JUL 27, 2021 3:33 PM PDT

Proportion of Neurotransmitters in the Brain Predict Math Ability

WRITTEN BY: Annie Lennon

According to researchers at the University of Oxford in the UK, the proportion of two common neurotransmitters in the brain can predict a person's math ability. The study was published in PLOS Biology

Gamma-aminobutyric acid (GABA) is the primary inhibitory neurotransmitter in the central nervous system, meaning it decreases a neuron's likelihood to fire. On the other hand, glutamate is an excitatory neurotransmitter, meaning it increases the chance that neurons will fire. Both neurotransmitters are related to learning; however, little is known about how they relate to complex learning over time. 

For the study, the researchers recruited 255 people from six years old to college age. The researchers used MRI scans to assess the particpants' levels of GABA and glutamate in the brain as they watched the LEGO movie. The participants also took assessments that measured their arithmetic ability, cognitive ability, and behavior. Both neuroimaging and functional tests were repeated a year and a half later.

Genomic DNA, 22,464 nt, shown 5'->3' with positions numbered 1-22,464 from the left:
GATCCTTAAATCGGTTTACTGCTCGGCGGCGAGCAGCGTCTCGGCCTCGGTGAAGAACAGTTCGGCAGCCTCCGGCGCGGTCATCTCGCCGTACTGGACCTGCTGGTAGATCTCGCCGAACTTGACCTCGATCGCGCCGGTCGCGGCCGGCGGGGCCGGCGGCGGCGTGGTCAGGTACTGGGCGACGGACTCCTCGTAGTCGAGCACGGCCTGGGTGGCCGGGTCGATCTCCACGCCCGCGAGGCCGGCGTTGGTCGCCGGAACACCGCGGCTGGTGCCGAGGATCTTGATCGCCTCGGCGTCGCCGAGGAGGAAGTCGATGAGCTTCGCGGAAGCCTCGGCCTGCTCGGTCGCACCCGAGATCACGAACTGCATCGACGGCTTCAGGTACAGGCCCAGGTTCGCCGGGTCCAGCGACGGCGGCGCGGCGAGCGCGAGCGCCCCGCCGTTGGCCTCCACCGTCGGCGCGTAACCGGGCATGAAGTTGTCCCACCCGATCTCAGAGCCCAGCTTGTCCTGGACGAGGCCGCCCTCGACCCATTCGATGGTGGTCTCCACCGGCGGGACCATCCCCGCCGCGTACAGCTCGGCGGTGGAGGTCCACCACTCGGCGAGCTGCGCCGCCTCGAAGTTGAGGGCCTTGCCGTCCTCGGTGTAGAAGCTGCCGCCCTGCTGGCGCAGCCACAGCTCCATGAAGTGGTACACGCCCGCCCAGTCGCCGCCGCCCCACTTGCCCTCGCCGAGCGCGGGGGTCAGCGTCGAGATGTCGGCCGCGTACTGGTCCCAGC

In the end, the researchers found that among younger people, higher levels of GABA in the left intraparietal sulcus of the brain were associated with greater mathematical ability and that the reverse was true for glutamate levels. 

However, the results were the opposite for adults. Lower levels of GABA predicted a higher math ability in adulthood and the reverse for glutamate. The researchers also found that neurotransmitter levels taken in the first instance could predict neurotransmitter levels a year and a half later. 

"Our finding of developmental switches in the link between GABA and glutamate and academic achievement highlights a general, unknown principle of plasticity," said Roi Cohen Kadosh, one of the lead authors of the study.

"In contrast to previous studies on humans or animals that focused on narrower developmental stages, our cross-sectional-longitudinal study suggests that the link between plasticity and brain excitation and inhibition across different stages is unlikely to be immutable. Our findings have also important implications for the development of brain-based interventional programs, which we hope to examine in the future," he added.

 

Sources: PLOS BiologyNCBISciTech Daily

About the Author
  • Annie Lennon is a writer whose work also appears in Medical News Today, Psych Central, Psychology Today, and other outlets. When she's not writing, she is COO of Xeurix, an HR startup that assesses jobfit from gamified workplace simulations.
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